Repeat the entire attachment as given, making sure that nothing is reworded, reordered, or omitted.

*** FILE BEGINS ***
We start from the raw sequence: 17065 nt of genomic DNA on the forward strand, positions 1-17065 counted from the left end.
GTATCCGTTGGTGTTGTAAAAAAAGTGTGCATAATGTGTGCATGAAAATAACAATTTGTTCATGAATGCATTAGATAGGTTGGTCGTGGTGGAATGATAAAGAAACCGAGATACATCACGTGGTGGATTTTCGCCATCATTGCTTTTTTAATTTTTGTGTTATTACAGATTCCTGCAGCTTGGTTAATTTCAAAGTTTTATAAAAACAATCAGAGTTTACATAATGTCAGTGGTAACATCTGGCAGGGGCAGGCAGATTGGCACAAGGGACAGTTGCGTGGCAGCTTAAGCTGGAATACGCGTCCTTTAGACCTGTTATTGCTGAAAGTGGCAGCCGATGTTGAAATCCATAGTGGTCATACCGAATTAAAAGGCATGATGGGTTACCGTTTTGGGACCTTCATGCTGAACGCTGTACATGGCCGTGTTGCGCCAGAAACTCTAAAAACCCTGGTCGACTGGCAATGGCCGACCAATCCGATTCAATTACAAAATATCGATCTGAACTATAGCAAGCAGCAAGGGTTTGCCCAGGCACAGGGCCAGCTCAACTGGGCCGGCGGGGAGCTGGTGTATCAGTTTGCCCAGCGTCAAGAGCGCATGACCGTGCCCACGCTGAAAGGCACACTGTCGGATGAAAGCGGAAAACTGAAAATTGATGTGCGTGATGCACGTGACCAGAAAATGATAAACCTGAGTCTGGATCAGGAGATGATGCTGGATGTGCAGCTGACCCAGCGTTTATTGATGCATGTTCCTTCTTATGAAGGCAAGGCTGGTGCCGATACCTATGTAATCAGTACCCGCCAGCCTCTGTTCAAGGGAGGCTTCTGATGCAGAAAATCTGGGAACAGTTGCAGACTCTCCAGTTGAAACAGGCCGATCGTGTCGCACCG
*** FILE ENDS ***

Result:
We start from the raw sequence: 17065 nt of genomic DNA on the forward strand, positions 1-17065 counted from the left end.
GTATCCGTTGGTGTTGTAAAAAAAGTGTGCATAATGTGTGCATGAAAATAACAATTTGTTCATGAATGCATTAGATAGGTTGGTCGTGGTGGAATGATAAAGAAACCGAGATACATCACGTGGTGGATTTTCGCCATCATTGCTTTTTTAATTTTTGTGTTATTACAGATTCCTGCAGCTTGGTTAATTTCAAAGTTTTATAAAAACAATCAGAGTTTACATAATGTCAGTGGTAACATCTGGCAGGGGCAGGCAGATTGGCACAAGGGACAGTTGCGTGGCAGCTTAAGCTGGAATACGCGTCCTTTAGACCTGTTATTGCTGAAAGTGGCAGCCGATGTTGAAATCCATAGTGGTCATACCGAATTAAAAGGCATGATGGGTTACCGTTTTGGGACCTTCATGCTGAACGCTGTACATGGCCGTGTTGCGCCAGAAACTCTAAAAACCCTGGTCGACTGGCAATGGCCGACCAATCCGATTCAATTACAAAATATCGATCTGAACTATAGCAAGCAGCAAGGGTTTGCCCAGGCACAGGGCCAGCTCAACTGGGCCGGCGGGGAGCTGGTGTATCAGTTTGCCCAGCGTCAAGAGCGCATGACCGTGCCCACGCTGAAAGGCACACTGTCGGATGAAAGCGGAAAACTGAAAATTGATGTGCGTGATGCACGTGACCAGAAAATGATAAACCTGAGTCTGGATCAGGAGATGATGCTGGATGTGCAGCTGACCCAGCGTTTATTGATGCATGTTCCTTCTTATGAAGGCAAGGCTGGTGCCGATACCTATGTAATCAGTACCCGCCAGCCTCTGTTCAAGGGAGGCTTCTGATGCAGAAAATCTGGGAACAGTTGCAGACTCTCCAGTTGAAACAGGCCGATCGTGTCGCACCG